A few must-reads

Bloggers Beware: You CAN Get Sued For Using Pics on Your Blog by Roni Loren

You are violating copyright if you have not gotten express PERMISSION from the copyright holder OR are using pics that are public domain, Creative Commons, etc. I didn’t know better and I had to learn the hard way. So I want to let you all know now so that you don’t have to be a cautionary tale as well.

Plus, beyond not wanting to be sued, most of you who are reading this are writers. Our livelihood depends on the rights to our work.

A Self-Made Man Looks At How He Made It by John Scalzi

I know what I have been given and what I have taken. I know to whom I owe. I know that what work I have done and what I have achieved doesn’t exist in a vacuum or outside of a larger context, or without the work and investment of other people, both within the immediate scope of my life and outside of it. I like the idea that I pay it forward, both with the people I can help personally and with those who will never know that some small portion of their own hopefully good fortune is made possible by me.

“Failing and Flying” by Jack Gilbert (via my friend Rose)

I believe Icarus was not failing as he fell,
but just coming to the end of his triumph.

Like this:



Sing it, Cincinnati


On parents in young people’s literature


  1. The poem was beautiful. It will stick with me for a while. Thanks for sharing!

  2. I have been linking to Roni’s post, because it’s important that bloggers read it, especially because of the second paragraph in your excerpt. :)

  3. I’ve always been skeptical of using other peoples photos on my blog (even with a link back) which is why i try to take my own photos for everything. i just deleted a post i wrote yesterday after reading that (and may change the photos on a couple more). thanks for posting that! better safe than sorry.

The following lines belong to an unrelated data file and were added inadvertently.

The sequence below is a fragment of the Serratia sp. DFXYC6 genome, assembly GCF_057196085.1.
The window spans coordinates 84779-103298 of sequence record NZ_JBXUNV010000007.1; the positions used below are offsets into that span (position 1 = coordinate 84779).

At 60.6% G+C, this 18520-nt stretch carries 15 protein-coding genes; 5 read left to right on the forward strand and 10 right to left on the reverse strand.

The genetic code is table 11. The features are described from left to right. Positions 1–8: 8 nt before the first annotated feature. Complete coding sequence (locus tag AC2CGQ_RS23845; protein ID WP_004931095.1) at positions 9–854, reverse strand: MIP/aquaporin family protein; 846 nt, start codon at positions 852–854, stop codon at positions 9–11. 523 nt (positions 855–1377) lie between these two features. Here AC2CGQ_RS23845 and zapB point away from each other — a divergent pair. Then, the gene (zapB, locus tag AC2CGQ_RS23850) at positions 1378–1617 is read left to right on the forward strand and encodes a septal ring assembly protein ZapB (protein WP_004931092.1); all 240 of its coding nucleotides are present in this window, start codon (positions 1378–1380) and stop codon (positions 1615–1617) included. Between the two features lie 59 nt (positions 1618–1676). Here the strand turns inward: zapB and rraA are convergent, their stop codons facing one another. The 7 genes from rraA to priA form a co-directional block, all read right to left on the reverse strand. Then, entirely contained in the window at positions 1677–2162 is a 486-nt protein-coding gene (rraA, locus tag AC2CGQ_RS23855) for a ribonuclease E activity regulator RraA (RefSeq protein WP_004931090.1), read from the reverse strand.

4. That first one is a very good point. Plus, from what I’ve heard, some of the pictures that have been uploaded to Wiki Commons and places like that were uploaded by people who don’t exactly have the right to do so.

    So, there’s the chance that you can get in trouble (which is probably slim, as Roni says), but also there’s just not using things that don’t belong to you.

  5. I think it’s important to note that a blogger is much more likely to run into legal trouble if s/he is profiting from images owned by others. Not the case for most bloggers.

  6. Mandy-
    Honestly, I never thought *too* much about it, but after reading that post, I looked through my archives and was pleased to find that I rarely did it. (Book covers and promotional movie images notwithstanding.) But yes, better safe than sorry, and I’ll definitely stay mindful moving forward.

    Yeah, that’s the risk: How can you be sure you’re not violating copyright? Well, as you said, the safest way is to use your own stuff. (Flickr Creative Commons is a good resource too, though.)

    More likely, for sure. I mean, MOST bloggers are probably not going to face this issue, thankfully. (And MOST photographers would have been happy for the blogger simply to take down the image, or pay them a small fee.) But being not-for-profit is not a guarantee that you won’t be sued, nor a valid defense in a court of law.

  7. RE: John Scalzi quote. I always like it when people acknowledge that they had help and/or some good luck. One of the most annoying posts I ever read by a writer had the message that she got where she was by hard work exclusively, and she was annoyed whenever anyone suggest luck had some part to play in her success. What an idiot!

  8. Sonje: One problem is that books don’t come with credits (unlike, for example, movies or CDs). No “who did what” credits, and usually no “thanks” credits. So people, including writers, get the idea that writers do it all alone. I wrote a post about that a while ago:

  9. Anthony-
    Well most books nowadays include an Acknowledgements section (which I ADORE reading). Writers usually thank their agent, editor, friends, and family, as well as other people who help them along the way (with research, for example).

  10. Well, that’s good. I guess I’m not reading a lot of contemporary books. As far as I can remember, Sue Grafton is the only mystery writer I’ve read who credits the people who helped her with the technical details of each book — but of course I’ve only read a tiny fraction of all the mysteries in the world.

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